Gate drives for SiC and GaN devices will typically include extra series resistance to deliberately slow switching edge rates as a compromise between EMI and efficiency. Circuits with separate resistance for ON- and OFF-drives are common using steering diodes.

Applications for SiC and GaN

SiC is now common in power applications with 650V to 1700V ratings matching common single- and three-phase industrial and inverter levels. The devices are proven to be rugged and state-of-the-art driver devices and techniques are making them even more widely applicable. SiC devices can be retro-fitted to some existing applications using Si-MOSFETs or even IGBTs with some modifications to drive techniques and snubbing, but ground-up designs taking advantage of higher switching frequencies using appropriate layout techniques can give more benefit with smaller associated magnetic components.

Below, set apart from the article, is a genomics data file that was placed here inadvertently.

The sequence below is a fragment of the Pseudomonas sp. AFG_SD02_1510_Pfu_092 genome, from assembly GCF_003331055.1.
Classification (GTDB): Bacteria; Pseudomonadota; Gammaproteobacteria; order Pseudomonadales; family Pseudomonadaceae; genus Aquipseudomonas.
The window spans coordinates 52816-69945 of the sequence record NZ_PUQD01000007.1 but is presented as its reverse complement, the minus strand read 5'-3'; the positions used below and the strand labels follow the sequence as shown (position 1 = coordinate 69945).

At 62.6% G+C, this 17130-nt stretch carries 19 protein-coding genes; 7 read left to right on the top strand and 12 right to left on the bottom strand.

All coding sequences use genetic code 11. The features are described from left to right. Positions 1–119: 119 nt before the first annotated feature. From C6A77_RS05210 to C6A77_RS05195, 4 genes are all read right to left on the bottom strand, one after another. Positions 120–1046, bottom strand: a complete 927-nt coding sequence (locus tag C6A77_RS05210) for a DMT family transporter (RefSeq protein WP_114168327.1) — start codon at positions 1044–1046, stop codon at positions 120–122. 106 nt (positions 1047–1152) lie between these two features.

GaN devices are finding increasing use in power supplies where the GaN devices offer the best efficiency performance in lower voltage applications such as solar inverters, telecomms DC-DC converters, class D audio amplifiers and in single phase AC power supplies. Concerns about sensitivity to drive levels are addressed by ‘cascode’configurations with gate characteristics that are equivalent to Si MOSFETs. After initial reservations about proven device reliability, the technology is now mature and failure mechanisms understood, so the parts can be designed-in with confidence, taking account of absolute maximum ratings. Rated voltages for GaN are set to increase anyway in the future, so they will increasingly compete with SiC- and Si-MOSFETs at around 900-1000V, which is a major application area for industrial DC levels and higher battery voltages in electric vehicles.

SiC and GaN can be used to advantage in all stages of a typical power converter from totem pole rectifier PFC stage through main inverter to synchronous output rectifiers (Figure 4).

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Figure 4: SiC and GaN can be used throughout a typical power converter